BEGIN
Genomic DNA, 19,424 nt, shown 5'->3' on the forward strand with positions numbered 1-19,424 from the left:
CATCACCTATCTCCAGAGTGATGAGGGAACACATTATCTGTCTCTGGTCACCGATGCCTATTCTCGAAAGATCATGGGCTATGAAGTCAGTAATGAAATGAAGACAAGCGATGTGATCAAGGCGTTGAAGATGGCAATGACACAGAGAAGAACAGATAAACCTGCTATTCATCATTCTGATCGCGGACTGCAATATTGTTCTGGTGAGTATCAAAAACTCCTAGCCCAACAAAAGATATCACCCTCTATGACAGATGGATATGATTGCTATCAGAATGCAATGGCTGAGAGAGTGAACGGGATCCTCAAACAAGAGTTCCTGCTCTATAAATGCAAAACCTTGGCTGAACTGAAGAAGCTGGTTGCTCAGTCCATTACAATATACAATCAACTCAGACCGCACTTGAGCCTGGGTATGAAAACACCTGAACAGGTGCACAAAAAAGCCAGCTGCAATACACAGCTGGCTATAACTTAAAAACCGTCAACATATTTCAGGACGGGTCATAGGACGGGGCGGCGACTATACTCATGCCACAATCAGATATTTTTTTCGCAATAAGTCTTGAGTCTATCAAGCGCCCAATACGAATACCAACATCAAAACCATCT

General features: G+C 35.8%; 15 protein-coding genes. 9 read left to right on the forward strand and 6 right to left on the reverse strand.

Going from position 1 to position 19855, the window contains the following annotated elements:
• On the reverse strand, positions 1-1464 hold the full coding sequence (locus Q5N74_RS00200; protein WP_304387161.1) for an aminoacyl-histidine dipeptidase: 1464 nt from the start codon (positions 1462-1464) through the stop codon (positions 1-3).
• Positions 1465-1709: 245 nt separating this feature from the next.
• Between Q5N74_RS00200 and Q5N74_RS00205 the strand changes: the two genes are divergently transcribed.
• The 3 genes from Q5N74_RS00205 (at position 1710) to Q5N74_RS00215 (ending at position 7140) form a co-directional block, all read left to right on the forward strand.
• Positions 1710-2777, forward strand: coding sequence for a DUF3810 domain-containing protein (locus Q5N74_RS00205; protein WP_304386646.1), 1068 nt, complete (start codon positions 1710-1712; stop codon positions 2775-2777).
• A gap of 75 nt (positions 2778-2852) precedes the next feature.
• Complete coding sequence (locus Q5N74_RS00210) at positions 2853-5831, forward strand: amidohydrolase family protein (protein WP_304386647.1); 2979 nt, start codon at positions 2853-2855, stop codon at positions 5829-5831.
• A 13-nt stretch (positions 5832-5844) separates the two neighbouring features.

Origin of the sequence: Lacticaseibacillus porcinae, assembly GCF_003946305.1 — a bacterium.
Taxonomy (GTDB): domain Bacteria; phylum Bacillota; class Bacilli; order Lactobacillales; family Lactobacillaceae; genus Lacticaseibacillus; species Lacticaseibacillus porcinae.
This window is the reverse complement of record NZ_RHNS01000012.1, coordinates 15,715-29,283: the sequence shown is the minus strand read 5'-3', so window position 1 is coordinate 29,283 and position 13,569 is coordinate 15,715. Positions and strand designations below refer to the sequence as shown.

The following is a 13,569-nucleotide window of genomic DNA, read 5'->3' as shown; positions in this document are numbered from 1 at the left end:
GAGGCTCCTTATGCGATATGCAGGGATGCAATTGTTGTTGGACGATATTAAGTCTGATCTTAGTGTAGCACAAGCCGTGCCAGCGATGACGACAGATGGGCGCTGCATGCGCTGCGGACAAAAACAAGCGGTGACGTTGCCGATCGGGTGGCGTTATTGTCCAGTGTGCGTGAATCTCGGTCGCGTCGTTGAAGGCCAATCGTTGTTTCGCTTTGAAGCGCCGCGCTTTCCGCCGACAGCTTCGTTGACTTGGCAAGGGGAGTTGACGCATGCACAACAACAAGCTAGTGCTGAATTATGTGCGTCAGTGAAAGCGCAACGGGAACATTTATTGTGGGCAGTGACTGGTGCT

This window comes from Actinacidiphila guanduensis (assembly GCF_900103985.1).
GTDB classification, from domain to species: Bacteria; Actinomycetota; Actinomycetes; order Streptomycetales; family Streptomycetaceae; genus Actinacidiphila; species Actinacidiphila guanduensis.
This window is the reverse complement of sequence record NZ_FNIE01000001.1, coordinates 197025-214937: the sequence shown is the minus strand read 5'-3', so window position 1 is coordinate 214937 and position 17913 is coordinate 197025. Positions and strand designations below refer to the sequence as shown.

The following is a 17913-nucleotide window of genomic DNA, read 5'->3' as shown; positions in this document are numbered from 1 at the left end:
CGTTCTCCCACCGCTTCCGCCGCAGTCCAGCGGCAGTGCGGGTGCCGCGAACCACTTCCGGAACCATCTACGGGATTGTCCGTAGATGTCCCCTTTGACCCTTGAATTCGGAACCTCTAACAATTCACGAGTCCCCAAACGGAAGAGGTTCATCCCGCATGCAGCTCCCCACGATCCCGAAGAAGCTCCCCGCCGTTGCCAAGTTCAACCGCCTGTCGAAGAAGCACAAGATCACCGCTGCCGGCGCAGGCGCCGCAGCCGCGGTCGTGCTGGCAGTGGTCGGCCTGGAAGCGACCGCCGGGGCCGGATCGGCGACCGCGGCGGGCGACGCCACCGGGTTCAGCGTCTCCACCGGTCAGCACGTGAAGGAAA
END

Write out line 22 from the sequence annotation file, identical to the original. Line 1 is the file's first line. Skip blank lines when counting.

CGTTCTCCCACCGCTTCCGCCGCAGTCCAGCGGCAGTGCGGGTGCCGCGAACCACTTCCGGAACCATCTACGGGATTGTCCGTAGATGTCCCCTTTGACCCTTGAATTCGGAACCTCTAACAATTCACGAGTCCCCAAACGGAAGAGGTTCATCCCGCATGCAGCTCCCCACGATCCCGAAGAAGCTCCCCGCCGTTGCCAAGTTCAACCGCCTGTCGAAGAAGCACAAGATCACCGCTGCCGGCGCAGGCGCCGCAGCCGCGGTCGTGCTGGCAGTGGTCGGCCTGGAAGCGACCGCCGGGGCCGGATCGGCGACCGCGGCGGGCGACGCCACCGGGTTCAGCGTCTCCACCGGTCAGCACGTGAAGGAAA